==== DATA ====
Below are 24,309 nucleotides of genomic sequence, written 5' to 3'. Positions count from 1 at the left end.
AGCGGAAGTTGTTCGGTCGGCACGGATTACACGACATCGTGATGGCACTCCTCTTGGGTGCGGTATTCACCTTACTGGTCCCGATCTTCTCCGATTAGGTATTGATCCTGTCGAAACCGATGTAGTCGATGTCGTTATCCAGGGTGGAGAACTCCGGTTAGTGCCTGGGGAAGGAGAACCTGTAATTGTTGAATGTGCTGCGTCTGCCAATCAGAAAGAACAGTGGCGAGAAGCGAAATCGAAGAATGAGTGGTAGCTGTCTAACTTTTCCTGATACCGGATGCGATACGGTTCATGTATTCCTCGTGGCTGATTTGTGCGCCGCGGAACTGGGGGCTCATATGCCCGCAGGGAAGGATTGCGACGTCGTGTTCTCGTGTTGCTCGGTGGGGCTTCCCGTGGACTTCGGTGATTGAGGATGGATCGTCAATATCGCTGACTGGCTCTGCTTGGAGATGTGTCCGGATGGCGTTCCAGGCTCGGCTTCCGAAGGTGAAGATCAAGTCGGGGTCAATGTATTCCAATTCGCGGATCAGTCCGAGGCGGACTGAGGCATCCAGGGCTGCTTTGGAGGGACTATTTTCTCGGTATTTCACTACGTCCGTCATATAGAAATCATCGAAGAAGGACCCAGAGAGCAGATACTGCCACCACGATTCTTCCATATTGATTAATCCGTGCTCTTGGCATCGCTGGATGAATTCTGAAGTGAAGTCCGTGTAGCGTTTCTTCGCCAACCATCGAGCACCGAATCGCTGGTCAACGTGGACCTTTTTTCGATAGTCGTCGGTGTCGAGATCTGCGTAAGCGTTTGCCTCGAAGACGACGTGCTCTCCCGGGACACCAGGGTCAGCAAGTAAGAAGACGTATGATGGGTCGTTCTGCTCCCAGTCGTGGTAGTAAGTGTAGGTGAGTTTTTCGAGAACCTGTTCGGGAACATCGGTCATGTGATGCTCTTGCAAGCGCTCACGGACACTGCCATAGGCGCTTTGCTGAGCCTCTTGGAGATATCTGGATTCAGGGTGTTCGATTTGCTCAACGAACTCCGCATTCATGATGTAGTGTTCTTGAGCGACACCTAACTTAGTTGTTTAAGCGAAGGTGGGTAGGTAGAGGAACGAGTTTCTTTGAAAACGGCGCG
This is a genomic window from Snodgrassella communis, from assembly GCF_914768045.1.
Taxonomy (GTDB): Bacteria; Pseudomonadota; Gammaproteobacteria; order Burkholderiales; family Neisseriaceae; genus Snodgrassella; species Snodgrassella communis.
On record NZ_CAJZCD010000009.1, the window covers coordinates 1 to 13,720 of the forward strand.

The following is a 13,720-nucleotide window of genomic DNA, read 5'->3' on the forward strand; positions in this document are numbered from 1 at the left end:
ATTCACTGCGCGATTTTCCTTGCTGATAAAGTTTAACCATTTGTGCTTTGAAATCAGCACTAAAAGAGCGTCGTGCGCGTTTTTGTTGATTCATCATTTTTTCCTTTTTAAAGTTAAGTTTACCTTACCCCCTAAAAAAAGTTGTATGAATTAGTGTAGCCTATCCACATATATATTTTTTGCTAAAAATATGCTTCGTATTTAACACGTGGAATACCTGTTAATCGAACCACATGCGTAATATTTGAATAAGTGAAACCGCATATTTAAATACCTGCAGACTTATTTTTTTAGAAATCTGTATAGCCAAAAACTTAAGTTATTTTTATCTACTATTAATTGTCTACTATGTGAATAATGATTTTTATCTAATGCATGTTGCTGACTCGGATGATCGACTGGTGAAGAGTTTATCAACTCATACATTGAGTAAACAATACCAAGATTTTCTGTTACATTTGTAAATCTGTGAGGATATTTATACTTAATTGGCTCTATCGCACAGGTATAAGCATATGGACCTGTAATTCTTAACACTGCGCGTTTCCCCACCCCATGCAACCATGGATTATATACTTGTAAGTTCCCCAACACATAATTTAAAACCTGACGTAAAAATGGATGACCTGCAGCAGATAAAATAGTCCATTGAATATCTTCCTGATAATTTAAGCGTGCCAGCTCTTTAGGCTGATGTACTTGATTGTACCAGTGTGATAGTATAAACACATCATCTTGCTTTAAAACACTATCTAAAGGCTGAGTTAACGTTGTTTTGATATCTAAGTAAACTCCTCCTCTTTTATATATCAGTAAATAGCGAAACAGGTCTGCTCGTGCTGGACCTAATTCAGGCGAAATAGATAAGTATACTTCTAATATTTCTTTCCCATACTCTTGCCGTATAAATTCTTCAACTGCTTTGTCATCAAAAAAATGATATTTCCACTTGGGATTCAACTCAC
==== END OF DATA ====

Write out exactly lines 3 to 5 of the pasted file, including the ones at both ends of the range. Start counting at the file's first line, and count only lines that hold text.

This is a genomic window from Snodgrassella communis, from assembly GCF_914768045.1.
Taxonomy (GTDB): Bacteria; Pseudomonadota; Gammaproteobacteria; order Burkholderiales; family Neisseriaceae; genus Snodgrassella; species Snodgrassella communis.
On record NZ_CAJZCD010000009.1, the window covers coordinates 1 to 13,720 of the forward strand.